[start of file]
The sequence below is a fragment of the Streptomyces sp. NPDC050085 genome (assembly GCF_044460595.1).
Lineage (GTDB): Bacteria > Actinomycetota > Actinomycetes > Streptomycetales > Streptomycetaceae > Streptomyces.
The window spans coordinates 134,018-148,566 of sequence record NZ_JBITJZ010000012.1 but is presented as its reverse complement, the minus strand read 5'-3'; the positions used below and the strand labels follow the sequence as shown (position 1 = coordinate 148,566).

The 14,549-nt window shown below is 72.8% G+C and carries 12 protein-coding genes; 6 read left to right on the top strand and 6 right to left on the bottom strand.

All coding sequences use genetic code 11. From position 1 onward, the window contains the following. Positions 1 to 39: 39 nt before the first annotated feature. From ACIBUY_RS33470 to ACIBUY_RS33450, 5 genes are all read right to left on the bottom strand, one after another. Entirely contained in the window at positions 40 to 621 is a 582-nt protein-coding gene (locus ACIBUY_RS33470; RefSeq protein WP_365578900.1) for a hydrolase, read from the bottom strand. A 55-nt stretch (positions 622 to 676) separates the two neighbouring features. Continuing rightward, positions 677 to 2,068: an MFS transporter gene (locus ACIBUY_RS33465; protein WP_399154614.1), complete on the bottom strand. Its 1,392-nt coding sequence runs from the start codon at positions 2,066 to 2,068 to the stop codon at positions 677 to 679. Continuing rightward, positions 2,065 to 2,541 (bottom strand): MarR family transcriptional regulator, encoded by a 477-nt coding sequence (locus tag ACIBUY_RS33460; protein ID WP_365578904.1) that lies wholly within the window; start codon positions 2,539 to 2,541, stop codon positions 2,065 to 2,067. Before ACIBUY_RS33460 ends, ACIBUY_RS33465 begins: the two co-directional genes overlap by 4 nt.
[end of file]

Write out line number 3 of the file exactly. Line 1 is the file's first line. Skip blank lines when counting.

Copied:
The window spans coordinates 134,018-148,566 of sequence record NZ_JBITJZ010000012.1 but is presented as its reverse complement, the minus strand read 5'-3'; the positions used below and the strand labels follow the sequence as shown (position 1 = coordinate 148,566).